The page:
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4.1 Methods for Computing p-values

The numerical computation of p-values is done by the Fitter class via the methods

     double calc_nested_lrt_pvalue(Model& fullmodel,
                                   Model& constrainedmodel)
     double calc_lrt_pvalue(Model& model1, Model& model2,
                            int argc=0, char** argv=0)

Both methods return the computed p-value. More information about the last p-value computation can be obtained with the methods

     double Fitter::pvalue()
     double Fitter::pvalue_error()
     bool Fitter::reached_precision_goal()
     double Fitter::failed_shot_ratio()

The pvalue method simply returns the result of the last p-value computation. Since the p-value is calculated by numerical Monte Carlo integration it has a statistical error, which is returned by the pvalue_error method. The method reached_precision_goal returns true if the desired precision goal (as set by dvegas_precision, see Options for p-value Computations) has been reached in the last p-value integration and false otherwise. Each evaluation of the integrand requires two minimisations, and a small fraction of these minimisations will usually fail. The fraction of “failed shots” in the last p-value computation is returned by the failed_shot_ratio method. Note that, if you use parallelised integration (see Parallel Computation) the counting of failed shots does not work and the number returned by failed_shot_ratio is usually too small.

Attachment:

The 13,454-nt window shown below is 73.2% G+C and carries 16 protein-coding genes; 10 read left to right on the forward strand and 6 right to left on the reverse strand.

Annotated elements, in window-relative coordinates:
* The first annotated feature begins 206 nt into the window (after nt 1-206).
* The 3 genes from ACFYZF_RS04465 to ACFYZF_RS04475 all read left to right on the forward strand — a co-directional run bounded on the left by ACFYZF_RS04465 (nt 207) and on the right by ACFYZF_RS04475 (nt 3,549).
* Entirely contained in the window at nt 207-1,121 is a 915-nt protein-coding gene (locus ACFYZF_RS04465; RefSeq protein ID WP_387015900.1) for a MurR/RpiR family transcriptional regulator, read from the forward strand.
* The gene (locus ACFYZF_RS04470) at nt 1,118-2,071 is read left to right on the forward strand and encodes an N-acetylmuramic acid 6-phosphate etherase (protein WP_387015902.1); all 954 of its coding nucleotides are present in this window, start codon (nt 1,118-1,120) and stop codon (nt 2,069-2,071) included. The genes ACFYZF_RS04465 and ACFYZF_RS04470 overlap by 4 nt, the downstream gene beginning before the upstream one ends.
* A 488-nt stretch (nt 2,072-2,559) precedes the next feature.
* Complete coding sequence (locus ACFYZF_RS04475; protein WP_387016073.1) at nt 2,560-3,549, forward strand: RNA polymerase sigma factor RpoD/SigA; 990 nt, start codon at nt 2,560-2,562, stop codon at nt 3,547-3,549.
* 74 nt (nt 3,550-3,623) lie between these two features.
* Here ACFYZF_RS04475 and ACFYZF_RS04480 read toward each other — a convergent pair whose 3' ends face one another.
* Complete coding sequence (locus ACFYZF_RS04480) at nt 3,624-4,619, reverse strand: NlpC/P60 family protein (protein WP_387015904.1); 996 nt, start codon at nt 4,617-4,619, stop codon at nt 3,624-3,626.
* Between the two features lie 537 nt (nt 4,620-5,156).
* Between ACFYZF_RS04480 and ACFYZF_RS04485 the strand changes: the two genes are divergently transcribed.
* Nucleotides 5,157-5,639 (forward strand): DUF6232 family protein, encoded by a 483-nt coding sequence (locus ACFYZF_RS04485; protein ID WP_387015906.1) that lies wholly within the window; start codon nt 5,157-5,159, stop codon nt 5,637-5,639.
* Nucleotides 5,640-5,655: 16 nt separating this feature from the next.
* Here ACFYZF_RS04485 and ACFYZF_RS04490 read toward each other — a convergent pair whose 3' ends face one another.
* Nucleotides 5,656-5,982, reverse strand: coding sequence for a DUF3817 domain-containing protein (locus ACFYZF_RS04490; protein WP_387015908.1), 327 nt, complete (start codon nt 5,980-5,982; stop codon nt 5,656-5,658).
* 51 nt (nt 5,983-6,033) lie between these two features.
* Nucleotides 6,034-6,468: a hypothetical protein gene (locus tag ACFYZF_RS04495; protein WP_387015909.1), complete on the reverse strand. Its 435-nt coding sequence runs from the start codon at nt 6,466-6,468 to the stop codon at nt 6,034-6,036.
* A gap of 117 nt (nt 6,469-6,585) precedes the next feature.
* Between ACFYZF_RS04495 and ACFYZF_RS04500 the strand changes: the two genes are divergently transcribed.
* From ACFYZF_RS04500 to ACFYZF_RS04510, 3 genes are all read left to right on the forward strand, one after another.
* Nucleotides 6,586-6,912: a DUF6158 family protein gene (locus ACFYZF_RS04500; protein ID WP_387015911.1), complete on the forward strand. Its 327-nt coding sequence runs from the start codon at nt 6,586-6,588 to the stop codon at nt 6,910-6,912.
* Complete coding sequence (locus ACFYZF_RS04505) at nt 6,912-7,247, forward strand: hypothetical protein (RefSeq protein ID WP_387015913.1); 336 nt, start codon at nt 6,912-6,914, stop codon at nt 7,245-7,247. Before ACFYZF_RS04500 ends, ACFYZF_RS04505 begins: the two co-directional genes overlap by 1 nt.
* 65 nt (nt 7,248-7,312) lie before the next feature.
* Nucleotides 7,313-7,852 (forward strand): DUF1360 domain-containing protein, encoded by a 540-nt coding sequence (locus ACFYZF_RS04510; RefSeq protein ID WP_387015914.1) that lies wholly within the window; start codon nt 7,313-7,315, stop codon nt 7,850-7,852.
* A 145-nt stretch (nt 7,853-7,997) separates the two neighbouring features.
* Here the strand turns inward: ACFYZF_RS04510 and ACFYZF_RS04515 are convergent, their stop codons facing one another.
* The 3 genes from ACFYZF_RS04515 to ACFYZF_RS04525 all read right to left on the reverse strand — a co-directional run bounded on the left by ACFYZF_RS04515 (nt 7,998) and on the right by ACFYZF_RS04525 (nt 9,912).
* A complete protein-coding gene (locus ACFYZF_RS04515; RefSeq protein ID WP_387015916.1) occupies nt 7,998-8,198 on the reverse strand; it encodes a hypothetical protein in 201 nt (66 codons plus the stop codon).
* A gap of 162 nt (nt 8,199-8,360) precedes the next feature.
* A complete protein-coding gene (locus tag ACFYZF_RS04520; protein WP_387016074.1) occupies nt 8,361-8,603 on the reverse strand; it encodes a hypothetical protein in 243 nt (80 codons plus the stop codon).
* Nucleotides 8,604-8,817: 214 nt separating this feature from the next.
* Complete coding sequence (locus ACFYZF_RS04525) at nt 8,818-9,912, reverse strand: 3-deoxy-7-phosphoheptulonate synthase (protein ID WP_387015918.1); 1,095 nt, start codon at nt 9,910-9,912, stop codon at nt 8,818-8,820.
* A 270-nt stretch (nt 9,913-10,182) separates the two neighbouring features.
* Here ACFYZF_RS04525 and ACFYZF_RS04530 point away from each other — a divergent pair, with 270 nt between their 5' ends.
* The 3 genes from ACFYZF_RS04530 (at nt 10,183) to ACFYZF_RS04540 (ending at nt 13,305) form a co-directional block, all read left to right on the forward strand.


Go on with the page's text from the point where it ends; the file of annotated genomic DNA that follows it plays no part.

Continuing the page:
The calc_nested_lrt_pvalue method is used for comparing nested models, and constrainedmodel must be a constrained version of fullmodel. If you defined copy constructors and virtual assignment operators for your model classes (see Writing your own Model Class) you will probably want to construct constrainedmodel like this:

     MyModel constrainedmodel = fullmodel;

The calc_nested_lrt_pvalue method checks if the two models have the same number of parameters (as returned by Model::nparameters()) and if all the parameters fixed in fullmodel are also fixed in constrainedmodel, but otherwise it is your responsibility to ensure that the two models are indeed nested. The calc_nested_lrt_pvalue method the performs a likelihood ratio test, using the model constrainedmodel with its current parameters as the null hypothesis. The difference

     constrainedmodel.chisquare() - fullmodel.chisquare()

is taken as the \Delta\chi^2 value obtained from the measured data. So, usually, you will want to fit fullmodel and constrainedmodel to your data (see Fitting a Model) before passing them to calc_nested_lrt_pvalue.

The method

     double calc_lrt_pvalue(Model& model1, Model& model2,
                            int argc=0, char** argv=0)

is used for comparing unrelated models. Here, the only limitation is that both models must provide the same number of observables. It is your responsibility to ensure that the integer values used to identify the observables are the same in both models. The order of the first two arguments is not important in this case: the model with the bigger chi-square value (as returned by Model::chisquare()) and its current parameter values is used as null hypothesis. As before, the difference of the two chisquare() members is assumed to be the \Delta\chi^2 value obtained from the measured data. The last two arguments of calc_lrt_pvalue are for parallelising the p-value computation. They are discussed in Parallel Computation. If they are omitted, no parallelisation is used.